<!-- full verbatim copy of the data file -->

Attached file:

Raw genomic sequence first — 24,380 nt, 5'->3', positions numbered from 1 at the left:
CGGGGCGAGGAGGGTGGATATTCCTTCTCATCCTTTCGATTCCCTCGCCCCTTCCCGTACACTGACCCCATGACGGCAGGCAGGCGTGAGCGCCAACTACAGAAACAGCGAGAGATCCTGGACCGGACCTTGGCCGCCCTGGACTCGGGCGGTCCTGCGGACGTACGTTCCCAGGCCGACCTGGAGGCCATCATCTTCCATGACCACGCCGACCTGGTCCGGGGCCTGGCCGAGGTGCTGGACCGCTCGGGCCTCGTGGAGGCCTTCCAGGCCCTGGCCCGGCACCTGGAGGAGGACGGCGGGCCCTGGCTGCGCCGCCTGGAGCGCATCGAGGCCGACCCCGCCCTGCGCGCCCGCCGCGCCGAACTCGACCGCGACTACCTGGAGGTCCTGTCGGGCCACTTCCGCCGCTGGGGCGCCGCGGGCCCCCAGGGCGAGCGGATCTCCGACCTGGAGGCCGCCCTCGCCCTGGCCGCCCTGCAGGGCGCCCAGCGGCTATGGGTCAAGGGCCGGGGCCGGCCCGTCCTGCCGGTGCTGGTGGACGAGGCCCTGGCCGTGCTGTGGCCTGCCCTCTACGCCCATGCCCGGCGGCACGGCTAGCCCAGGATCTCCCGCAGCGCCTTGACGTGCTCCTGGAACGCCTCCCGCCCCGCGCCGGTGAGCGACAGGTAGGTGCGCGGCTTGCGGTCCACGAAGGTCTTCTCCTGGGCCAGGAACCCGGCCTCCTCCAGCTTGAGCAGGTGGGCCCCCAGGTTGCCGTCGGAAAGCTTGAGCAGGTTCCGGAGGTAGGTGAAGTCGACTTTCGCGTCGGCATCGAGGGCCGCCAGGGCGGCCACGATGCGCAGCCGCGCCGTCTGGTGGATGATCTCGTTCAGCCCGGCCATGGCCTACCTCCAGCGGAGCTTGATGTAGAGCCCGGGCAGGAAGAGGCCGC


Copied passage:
Raw genomic sequence first — 24,380 nt, 5'->3', positions numbered from 1 at the left:
CGGGGCGAGGAGGGTGGATATTCCTTCTCATCCTTTCGATTCCCTCGCCCCTTCCCGTACACTGACCCCATGACGGCAGGCAGGCGTGAGCGCCAACTACAGAAACAGCGAGAGATCCTGGACCGGACCTTGGCCGCCCTGGACTCGGGCGGTCCTGCGGACGTACGTTCCCAGGCCGACCTGGAGGCCATCATCTTCCATGACCACGCCGACCTGGTCCGGGGCCTGGCCGAGGTGCTGGACCGCTCGGGCCTCGTGGAGGCCTTCCAGGCCCTGGCCCGGCACCTGGAGGAGGACGGCGGGCCCTGGCTGCGCCGCCTGGAGCGCATCGAGGCCGACCCCGCCCTGCGCGCCCGCCGCGCCGAACTCGACCGCGACTACCTGGAGGTCCTGTCGGGCCACTTCCGCCGCTGGGGCGCCGCGGGCCCCCAGGGCGAGCGGATCTCCGACCTGGAGGCCGCCCTCGCCCTGGCCGCCCTGCAGGGCGCCCAGCGGCTATGGGTCAAGGGCCGGGGCCGGCCCGTCCTGCCGGTGCTGGTGGACGAGGCCCTGGCCGTGCTGTGGCCTGCCCTCTACGCCCATGCCCGGCGGCACGGCTAGCCCAGGATCTCCCGCAGCGCCTTGACGTGCTCCTGGAACGCCTCCCGCCCCGCGCCGGTGAGCGACAGGTAGGTGCGCGGCTTGCGGTCCACGAAGGTCTTCTCCTGGGCCAGGAACCCGGCCTCCTCCAGCTTGAGCAGGTGGGCCCCCAGGTTGCCGTCGGAAAGCTTGAGCAGGTTCCGGAGGTAGGTGAAGTCGACTTTCGCGTCGGCATCGAGGGCCGCCAGGGCGGCCACGATGCGCAGCCGCGCCGTCTGGTGGATGATCTCGTTCAGCCCGGCCATGGCCTACCTCCAGCGGAGCTTGATGTAGAGCCCGGGCAGGAAGAGGCCGC